Woodworks is our specialist division. They handmake wood floors that cannot be created in a standard flooring factory, using delicate handcrafting technique they have developed throughout the last decades.
From our Cheshire workshops, our Woodworks team make some fantastic medium wood floors in a range of species. Abbot is particularly a standout as it has a soft brown tone, almost feeling bleached, whilst retaining the medium colour. Granary is also interesting as it has a subtle saw marks running through the floor, adding texture and a three-dimensional feel to your project. Finally, Manor House has a distressed texture and medium colour that can work well in restoration as well as in a modern build. All these floors are finished with a burnished hardwax oil to give it a rich and durable patina.
What are the best rooms to install Medium Shaded Flooring?
Sitting between light and dark, medium coloured floors are highly versatile and a popular choice for many an occasion.
Being warm and welcoming, they work very well in traditional and period homes, pairing with the brown colors that often feature throughout. With these comforting characteristics, medium wood flooring has a strong effect on residential areas too, making rooms feel safe and secure.
Use lighter medium colours if you want to make a space expand and feel larger, and if you need a space to feel that bit cosier and close-knit, a darker medium wood floor will do the trick – making this colour of floor ideal for project of every size.
Kitchens and other high-traffic home areas, such as hallways, will benefit for the easy maintenance of a medium brown floor, whilst commercially, you’ll be sure to see these tonal variations in pubs, bars, hotels and more.
What are the benefits of Medium Coloured Wood Flooring?
Medium oak floors, and mid-tone floors of all species for that matter, have the colossal advantage of aging gracefully, often looking better and better as the years rolls by. They gain a rich patina over time, something that we at Ted Todd love to celebrate, and do so often with our reclaimed and antique Woodworks by Ted Todd floors.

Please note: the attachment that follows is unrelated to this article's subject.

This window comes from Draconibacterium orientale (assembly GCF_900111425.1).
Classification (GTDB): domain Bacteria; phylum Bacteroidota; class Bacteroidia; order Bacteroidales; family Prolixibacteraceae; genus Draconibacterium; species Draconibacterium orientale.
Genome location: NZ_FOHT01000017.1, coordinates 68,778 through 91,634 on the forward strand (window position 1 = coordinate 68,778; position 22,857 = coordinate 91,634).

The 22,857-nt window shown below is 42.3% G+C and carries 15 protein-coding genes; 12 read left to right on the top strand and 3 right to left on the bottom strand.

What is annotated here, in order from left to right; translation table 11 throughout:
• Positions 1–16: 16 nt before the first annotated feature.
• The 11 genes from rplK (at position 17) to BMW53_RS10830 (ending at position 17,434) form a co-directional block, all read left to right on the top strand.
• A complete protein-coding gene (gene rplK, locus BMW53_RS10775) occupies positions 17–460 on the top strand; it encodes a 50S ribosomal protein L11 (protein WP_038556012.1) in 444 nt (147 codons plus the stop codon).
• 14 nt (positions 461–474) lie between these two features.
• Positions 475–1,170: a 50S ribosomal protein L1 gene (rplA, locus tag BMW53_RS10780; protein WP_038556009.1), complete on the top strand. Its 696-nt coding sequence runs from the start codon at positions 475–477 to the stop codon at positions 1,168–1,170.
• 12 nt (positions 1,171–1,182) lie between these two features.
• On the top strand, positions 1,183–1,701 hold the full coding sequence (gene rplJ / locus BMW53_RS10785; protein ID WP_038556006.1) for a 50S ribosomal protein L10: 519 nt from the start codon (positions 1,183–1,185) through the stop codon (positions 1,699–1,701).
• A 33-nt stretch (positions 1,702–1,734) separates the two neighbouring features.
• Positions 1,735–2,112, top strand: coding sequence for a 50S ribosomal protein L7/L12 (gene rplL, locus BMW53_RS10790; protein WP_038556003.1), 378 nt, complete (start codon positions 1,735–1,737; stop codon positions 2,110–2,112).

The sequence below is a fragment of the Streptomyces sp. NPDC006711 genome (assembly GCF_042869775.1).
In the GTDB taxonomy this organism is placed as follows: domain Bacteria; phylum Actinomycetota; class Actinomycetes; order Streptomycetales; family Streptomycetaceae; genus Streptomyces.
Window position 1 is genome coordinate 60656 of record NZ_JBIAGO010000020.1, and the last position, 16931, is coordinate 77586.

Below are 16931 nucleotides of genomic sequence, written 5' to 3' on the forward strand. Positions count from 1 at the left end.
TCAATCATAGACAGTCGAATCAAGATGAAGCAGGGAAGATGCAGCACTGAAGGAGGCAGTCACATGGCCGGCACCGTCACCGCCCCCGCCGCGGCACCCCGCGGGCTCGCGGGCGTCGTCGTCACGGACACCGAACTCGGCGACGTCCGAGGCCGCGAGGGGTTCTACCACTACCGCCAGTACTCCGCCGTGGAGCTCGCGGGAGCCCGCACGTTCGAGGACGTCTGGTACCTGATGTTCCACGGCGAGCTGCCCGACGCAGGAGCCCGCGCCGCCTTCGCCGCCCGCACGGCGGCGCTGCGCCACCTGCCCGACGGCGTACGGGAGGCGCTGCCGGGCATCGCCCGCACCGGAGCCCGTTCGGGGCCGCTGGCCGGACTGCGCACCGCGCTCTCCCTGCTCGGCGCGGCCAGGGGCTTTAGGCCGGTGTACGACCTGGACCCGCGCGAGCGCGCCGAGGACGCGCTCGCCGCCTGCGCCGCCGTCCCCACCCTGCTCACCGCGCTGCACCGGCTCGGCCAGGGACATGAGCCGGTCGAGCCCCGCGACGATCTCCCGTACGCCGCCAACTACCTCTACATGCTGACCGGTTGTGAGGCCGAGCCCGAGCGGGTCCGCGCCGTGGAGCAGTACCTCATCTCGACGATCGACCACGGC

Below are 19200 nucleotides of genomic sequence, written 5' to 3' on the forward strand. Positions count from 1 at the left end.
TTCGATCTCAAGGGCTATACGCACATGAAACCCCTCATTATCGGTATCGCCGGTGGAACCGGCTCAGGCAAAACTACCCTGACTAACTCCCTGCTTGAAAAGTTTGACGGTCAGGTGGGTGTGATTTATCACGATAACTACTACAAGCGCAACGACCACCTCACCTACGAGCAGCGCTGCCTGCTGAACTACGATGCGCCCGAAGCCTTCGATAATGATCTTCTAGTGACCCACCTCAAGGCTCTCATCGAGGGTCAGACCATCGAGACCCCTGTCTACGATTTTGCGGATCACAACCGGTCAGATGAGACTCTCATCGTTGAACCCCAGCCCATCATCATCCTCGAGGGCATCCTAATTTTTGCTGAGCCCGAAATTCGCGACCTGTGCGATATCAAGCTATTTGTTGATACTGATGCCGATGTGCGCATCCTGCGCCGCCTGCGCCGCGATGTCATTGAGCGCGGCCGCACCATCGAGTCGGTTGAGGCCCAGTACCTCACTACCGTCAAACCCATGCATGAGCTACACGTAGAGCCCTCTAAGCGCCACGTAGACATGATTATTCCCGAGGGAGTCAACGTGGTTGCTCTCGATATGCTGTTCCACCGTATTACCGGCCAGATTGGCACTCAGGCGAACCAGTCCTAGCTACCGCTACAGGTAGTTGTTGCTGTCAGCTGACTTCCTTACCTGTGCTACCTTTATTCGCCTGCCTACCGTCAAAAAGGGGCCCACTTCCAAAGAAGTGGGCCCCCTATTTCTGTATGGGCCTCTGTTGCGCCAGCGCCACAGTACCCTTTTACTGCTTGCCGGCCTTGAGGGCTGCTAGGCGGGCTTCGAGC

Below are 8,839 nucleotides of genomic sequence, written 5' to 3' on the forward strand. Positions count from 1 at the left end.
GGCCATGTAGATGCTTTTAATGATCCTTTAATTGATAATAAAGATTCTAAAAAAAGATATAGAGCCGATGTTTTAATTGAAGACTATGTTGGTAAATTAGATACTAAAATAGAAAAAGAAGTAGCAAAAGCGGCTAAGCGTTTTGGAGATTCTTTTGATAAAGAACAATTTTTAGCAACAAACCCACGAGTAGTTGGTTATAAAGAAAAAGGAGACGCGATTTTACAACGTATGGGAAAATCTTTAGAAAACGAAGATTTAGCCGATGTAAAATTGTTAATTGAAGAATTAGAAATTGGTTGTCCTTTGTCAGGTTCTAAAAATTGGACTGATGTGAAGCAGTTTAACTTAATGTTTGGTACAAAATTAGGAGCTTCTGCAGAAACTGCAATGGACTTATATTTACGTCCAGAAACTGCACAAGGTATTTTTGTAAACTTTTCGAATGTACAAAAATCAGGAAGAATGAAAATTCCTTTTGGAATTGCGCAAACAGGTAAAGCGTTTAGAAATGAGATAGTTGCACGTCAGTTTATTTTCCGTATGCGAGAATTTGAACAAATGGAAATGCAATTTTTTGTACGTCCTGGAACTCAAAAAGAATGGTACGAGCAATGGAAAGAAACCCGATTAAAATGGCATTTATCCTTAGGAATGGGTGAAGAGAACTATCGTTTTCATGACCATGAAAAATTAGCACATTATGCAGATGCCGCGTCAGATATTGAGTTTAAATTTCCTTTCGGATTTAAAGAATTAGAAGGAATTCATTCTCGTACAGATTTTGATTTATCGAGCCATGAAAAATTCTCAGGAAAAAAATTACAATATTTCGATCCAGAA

Unlike lighter coloured floors, medium coloured ones don’t end up looking ‘scruffy’ over time, making them much easier to maintain. The colour hides wear and tear better so they always look fantastic even having been at the heart of a project for a lifetime. Just be sure to care for your floor using the correct Care System.
What are the advantages of Medium Oak Flooring over alternatives like laminate flooring?
Medium and mid tone floors have big benefits over their synthetic cousins.
All work hard to replicate wood’s natural-world look few even get close. Tiles for example look odd as they are just not long enough and can be difficult to keep clean in comparison.
Vinyl or LVT struggle too when compared to real wood. Contrary the claims of being easy to care for, it is still prone to scratching and unfortunately you cannot restore this floor; once the damage appears, you have to simply live with it, or replace it. Wood flooring on the other hand can be restored many times over and this why it is a ‘buy once’ investment that can easily last a lifetime with the correct care.
Get started with Ted Todd